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Wednesday, November 12, 2014

Volunteers needed for auxiliary police program

Auxiliary police officers. [Fairfax County photo]
Did you dream of being a police officer when you were younger but for one reason or another, you ended up on a different career path? It’s not too late. The Fairfax County Police Department is seeking volunteers for its Auxiliary Police Officer  (APOG ) program.

APOs don’t carry a gun, bust down doors, or chase criminals with sirens blaring and lights flashing – and they don’t get paid. But they do get to wear a uniform, drive a police cruiser, and help the police in such areas as crowd control, traffic stops, and crime scene security.

APO veteran William Ridgeway gave a presentation on the APO program at the Nov. 4 meeting of the Mason Police District’s Citizen Advisory Committee.

There are 86 APOs across the county, including seven based at the Mason police station, said Ridgeway, who’s in charge of recruiting for the program. The average age is 56, although there are current APOs ranging from 30 to 84. Eleven are female.

APOs can write summonses, parking tickets and make custodial arrests when a regular paid officer is present. They back up officers on service calls, such as domestic violence; traffic control; and DWI checks. They also help out with administrative work, and they keep things running smoothly at community events, such as President Obama’s visit to Thomas Jefferson High School and the Annandale Parade.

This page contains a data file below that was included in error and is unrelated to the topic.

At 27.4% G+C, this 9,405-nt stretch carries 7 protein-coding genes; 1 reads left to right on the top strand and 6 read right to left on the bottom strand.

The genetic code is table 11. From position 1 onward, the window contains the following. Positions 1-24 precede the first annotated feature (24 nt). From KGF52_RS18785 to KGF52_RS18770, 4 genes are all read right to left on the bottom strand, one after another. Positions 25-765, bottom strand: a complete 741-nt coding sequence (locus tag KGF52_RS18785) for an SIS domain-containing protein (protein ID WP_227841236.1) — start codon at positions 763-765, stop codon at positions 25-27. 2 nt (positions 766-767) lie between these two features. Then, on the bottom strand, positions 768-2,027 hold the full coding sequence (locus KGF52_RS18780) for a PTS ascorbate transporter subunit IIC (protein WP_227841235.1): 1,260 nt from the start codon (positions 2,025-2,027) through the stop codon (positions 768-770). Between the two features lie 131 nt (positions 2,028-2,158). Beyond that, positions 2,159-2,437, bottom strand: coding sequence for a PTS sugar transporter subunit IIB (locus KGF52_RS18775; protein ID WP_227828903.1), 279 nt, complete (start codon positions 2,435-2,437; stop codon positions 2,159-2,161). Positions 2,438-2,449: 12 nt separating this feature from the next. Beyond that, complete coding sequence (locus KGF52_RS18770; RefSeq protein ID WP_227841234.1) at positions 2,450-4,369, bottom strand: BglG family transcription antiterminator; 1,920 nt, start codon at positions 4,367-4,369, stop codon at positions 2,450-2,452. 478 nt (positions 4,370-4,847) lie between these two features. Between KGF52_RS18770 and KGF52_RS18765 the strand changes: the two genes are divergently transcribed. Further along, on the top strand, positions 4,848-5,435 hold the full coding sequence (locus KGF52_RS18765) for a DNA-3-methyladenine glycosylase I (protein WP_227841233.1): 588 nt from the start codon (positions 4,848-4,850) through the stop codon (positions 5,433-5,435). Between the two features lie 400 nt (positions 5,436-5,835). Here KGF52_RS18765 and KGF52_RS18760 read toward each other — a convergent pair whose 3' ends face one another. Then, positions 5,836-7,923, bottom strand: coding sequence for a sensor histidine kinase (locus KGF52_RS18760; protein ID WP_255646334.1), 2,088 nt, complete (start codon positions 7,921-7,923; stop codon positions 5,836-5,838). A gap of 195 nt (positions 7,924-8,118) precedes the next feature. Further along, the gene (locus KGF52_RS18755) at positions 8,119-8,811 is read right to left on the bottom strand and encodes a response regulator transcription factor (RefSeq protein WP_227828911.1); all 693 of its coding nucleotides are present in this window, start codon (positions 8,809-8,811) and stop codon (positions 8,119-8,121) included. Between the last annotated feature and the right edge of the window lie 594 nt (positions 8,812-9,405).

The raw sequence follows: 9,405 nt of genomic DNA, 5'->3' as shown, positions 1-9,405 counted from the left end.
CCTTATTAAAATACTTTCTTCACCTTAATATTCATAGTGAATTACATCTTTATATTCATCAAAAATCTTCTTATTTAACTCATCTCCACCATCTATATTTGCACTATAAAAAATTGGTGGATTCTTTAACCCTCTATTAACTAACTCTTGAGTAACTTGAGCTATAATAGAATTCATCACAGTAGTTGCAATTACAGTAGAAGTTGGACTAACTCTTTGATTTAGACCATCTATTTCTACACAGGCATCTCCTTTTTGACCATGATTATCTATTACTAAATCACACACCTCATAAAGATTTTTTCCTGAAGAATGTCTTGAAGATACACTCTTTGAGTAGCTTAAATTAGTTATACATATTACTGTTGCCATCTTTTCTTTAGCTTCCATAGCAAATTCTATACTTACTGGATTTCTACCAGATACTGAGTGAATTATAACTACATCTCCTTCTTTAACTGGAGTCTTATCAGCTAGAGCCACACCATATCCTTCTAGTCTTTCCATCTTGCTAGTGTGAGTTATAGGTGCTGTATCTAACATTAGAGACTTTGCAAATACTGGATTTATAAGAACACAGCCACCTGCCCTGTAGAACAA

“Auxiliary officers free up the police so they can do things we can’t do,” Ridgeway said.

Applicants must be at least 21, be in good health, pass a background check and a polygraph, have a good driving record, have no conflict of interest or financial problems, and have a good character and be a good citizen.

Those accepted have to commit to a rigorous six-month training course at the Fairfax County Police Department’s Criminal Justice Academy in Chantilly. Classes are twice a week, 6-10 p.m. on Tuesdays and Thursdays, plus a couple of Saturday sessions on the shooting range and driving course. The next term starts in March 2015.

The training covers such topics as search and seizure law, evidence collection, first aid, parking enforcement, recognizing elder abuse, the chain of custody, and ethics. One lesson includes a pepper spray experience; a taser experience is optional.

Those who complete the course must complete 200 hours of field work within a year before they can be certified as an APO. Once certified, they are expected to contribute 24 hours of voluntary service a month.

FCPD provides a uniform, uniform cleaning allowance, custom-fitted ballistic vest, gas mask, and on-duty medical insurance to APOs.

To learn more about the APO program, call 703-280 or send an email to

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